The group of Prof. Kippenberg has shown how the interaction with a micromechanical oscillator can be used to suppress quantum noise in a laser light, a desirable property of highly sensitive devices.
In today’s most sensitive position sensors — gravitational wave antennae — an optical interferometer is used to measure variations in the length of two arms with an extreme precision (the expected relative signal is of 10-21 for Advanced LIGO). At these sensitivities, noise reduction is of paramount importance to be able to detect any signal. Classical noise (thermal, seismic etc.) can be overcome by careful engineering. However, quantum noise -- that which remains when all classical noise is absent -- is much harder to suppress.
When an optical interferometer is used to measure the position of an object, laser light of a definite frequency is reflected off of the object. Classical physics tells us that there is no light at frequencies far from that of the laser. Quantum mechanics however tells us that there are intrinsic fluctuations of photons at these frequencies -- i.e. a photon "vacuum" is not completely "dark". These, so-called "vacuum" fluctuations -- a form of quantum noise -- can exert a force on the object whose position is being measured, leading to an unavoidable disturbance in its position.
In recently performed experiment, Prof. Kippenberg's group has shown how these quantum mechanical fluctuations of light can be modified through their interaction with the same mechanical object whose position it disturbs.
The experimental setup consists of a glass nanostring (red in the opening picture) placed in the extreme proximity of a round optical micro-cavity (blue). The coupling of the string with light stored near the edge of the cavity (in a whispering gallery mode, analogous to some sound modes in a big, circular building) is exploited to partially suppress quantum noise in the cavity.
The system is carefully engineered and operated in an environment cooled to just a few degrees above absolute zero so as to ensure that the mechanical oscillator is appreciably driven by the quantum fluctuations of the light. The experiment demonstrates how correlations developed due to this disturbance can be used to suppress the fluctuations in the light below the level set by the vacuum. The yellow region in the above figure, plotting the light signal at various frequencies, depicts this via the red trace (observed level of fluctuations) dipping below the blue trace (observed level of the vacuum). Such states of light, called “squeezed” states, feature a level of noise smaller than the uncoupled light at some frequencies. The two prominent peaks in the red trace are due to the motion of the mechanical oscillator.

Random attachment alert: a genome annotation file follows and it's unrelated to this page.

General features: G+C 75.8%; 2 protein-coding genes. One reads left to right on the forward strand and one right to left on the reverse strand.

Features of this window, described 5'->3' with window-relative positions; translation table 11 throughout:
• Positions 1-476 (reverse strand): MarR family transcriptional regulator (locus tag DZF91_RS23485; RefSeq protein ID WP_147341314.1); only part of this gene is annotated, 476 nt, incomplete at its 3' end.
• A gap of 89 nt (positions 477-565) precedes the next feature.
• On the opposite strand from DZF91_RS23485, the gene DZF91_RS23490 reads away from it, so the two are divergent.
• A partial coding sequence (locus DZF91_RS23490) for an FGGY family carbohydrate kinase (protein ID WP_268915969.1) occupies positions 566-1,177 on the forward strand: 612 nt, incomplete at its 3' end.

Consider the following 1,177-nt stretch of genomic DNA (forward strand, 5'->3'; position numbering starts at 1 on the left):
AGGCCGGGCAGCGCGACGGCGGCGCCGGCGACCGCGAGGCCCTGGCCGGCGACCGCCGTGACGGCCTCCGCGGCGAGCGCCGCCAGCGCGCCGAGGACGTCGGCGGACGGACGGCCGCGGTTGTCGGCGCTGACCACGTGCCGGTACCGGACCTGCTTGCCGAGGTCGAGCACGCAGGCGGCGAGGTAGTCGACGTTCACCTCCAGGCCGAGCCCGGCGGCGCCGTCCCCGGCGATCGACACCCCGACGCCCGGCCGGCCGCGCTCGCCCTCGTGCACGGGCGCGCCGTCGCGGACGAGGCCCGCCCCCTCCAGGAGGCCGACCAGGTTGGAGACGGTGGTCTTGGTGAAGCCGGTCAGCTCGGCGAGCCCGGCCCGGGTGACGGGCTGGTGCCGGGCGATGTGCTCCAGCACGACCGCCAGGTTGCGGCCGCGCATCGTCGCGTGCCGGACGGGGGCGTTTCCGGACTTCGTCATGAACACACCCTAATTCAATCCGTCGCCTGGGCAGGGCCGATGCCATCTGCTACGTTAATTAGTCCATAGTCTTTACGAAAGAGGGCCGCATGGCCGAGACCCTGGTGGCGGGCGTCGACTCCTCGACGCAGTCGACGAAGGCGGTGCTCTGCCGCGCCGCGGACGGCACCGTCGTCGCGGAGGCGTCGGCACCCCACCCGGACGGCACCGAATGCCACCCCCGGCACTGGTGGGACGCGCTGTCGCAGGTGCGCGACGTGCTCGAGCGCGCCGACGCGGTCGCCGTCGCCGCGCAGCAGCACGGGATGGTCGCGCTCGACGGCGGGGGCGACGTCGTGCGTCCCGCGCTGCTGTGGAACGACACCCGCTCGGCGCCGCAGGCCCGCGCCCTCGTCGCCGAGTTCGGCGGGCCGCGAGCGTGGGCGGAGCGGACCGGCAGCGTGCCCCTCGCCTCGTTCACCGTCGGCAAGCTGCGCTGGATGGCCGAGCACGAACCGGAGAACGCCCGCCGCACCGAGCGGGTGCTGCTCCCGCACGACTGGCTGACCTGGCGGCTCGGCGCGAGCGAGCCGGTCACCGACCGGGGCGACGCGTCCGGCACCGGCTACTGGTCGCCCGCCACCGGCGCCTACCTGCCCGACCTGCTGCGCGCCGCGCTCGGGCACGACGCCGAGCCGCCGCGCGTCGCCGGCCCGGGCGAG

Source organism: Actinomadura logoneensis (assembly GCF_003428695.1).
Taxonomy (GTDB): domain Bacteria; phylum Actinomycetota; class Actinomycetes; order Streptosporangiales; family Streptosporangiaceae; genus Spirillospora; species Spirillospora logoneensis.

Despite the fact that quantum noise is suppressed at some frequencies, it is important to note that at other frequencies excess quantum noise is added. Nature does not offer any "free lunch".
In several state-of-the-art sensitive applications which employ light for metrology, the vacuum fluctuations of light set a limit to the measurement precision. Thus, the ability to generate “squeezed” states with reduced noise is expected to be a major boon for future applications, including, but not limited to, gravitational wave detection. Although the frequencies of interest for gravitational wave detection are much lower than what has been demonstrated in this experiment, it is in principle possible to generate squeezed states inside a gravitational wave antenna, just as shown here, to improve its performance.
"Appearance and Disappearance of Quantum Correlations in Measurement-Based Feedback Control of a Mechanical Oscillator", V. Sudhir, D. J. Wilson, R. Schilling, H. Schütz, S. A. Fedorov, A. H. Ghadimi, A. Nunnenkamp, and T. J. Kippenberg, Phys. Rev. X 7, 011001 DOI: https://doi.org/10.1103/PhysRevX.7.011001